Let Me Tell You What I Mean by Joan Didion: A review
In "Why I Write," she tells us that it is all to do with the sound of those three words - I, I, I. She writes, she says, "to find out what I'm thinking, what I'm looking at, what I see and what it means." She acknowledges that she is not an intellectual, a thinker, and so the way that she orders her thoughts is the write them down so that she can "see" them and so begin to interpret the pictures that she holds in her mind. I can relate to that.
The first six essays were all first published in the "Points West" column that she shared with her husband, John Gregory Dunne, in The Saturday Evening Post in the '60s. They were all written in 1968. The one that especially caught my attention was titled "Fathers, Sons, and Screaming Eagles." It was about her experience at a reunion of the 101st Airborne Division, the Screaming Eagles. This was in the '60s so most of the men at that reunion were from the World War II era. Many of them had been at Bastogne, at the Battle of the Bulge, including Gen. Anthony McAuliffe who had given the famous one-word reply to the Germans who had demanded the 101st's surrender: "Nuts!" Didion talked to many of the men and found that quite a few had sons who were then in the Army and some of those sons were in Vietnam. She spoke to one father whose son was missing in Vietnam. I suppose this essay was of particular interest to me for two reasons. First, because my father had also been at the Battle of the Bulge, although not in the 101st; he was in the 3rd Army led by George Patton that had gone to the aid of those pinned down at Bastogne. And second, my husband was in the army and was attached to the 101st about the time of this reunion and Didion's essay. He spent a year in Vietnam around that time. I didn't know him then, thank goodness, but once a Screaming Eagle always a Screaming Eagle.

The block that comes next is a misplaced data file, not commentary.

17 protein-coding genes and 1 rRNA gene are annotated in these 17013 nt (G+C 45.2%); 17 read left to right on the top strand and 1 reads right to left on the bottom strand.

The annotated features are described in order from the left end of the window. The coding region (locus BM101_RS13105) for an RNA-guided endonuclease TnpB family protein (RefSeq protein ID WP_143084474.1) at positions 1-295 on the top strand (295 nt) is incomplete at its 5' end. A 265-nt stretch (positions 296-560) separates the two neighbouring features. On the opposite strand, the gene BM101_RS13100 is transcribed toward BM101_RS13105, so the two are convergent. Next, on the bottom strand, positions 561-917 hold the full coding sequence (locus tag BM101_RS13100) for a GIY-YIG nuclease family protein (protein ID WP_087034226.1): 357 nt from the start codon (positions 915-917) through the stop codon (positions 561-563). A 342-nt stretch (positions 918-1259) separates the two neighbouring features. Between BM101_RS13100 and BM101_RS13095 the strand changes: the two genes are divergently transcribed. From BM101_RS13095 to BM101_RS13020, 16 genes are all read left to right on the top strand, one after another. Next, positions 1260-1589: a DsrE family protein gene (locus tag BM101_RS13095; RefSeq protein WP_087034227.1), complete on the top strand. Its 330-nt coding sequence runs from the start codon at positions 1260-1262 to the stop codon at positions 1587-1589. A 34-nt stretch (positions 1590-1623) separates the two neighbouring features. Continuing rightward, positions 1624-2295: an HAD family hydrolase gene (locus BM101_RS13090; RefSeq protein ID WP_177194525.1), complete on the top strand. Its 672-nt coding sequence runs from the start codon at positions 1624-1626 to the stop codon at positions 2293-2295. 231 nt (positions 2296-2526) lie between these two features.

Didion is a fifth-generation Californian and she speaks with a Californian voice. Some of the best of these essays have a California connection. She writes of her memories of studying Milton's Paradise Lost on the train commute between Sacramento and Berkeley and tells us that she can't actually remember much about the subject she was studying but she vividly remembers the "exact rancidity of the butter in the City of San Francisco's dining car." Sensory memories are the most real to her. Another California memory is of a visit to San Simeon castle which she recounts in "A Trip to Xanadu." She says it both was and was not what she expected. She describes it as a "sand castle, an implausibility" and "a pleasure dome decreed by a man who insisted, out of the one dark fear we all know about, that all the surfaces be gay and brilliant and playful."
Reading Didion is always a pleasure and reading the essays from long ago 1968, in particular, reminds us about her prescience on various topics. Her voice is always no-nonsense and often amusing. She draws us in and makes us feel that she is writing especially for us. It's a quality that I've noted in the past as well. My favorite Didion book is My Year of Magical Thinking which is all about loss and grief and learning to deal with all that. It was published in the year after I had lost my mother. She might have been writing to me. That ability to connect with the reader is her special talent.
My rating: 4 of 5 stars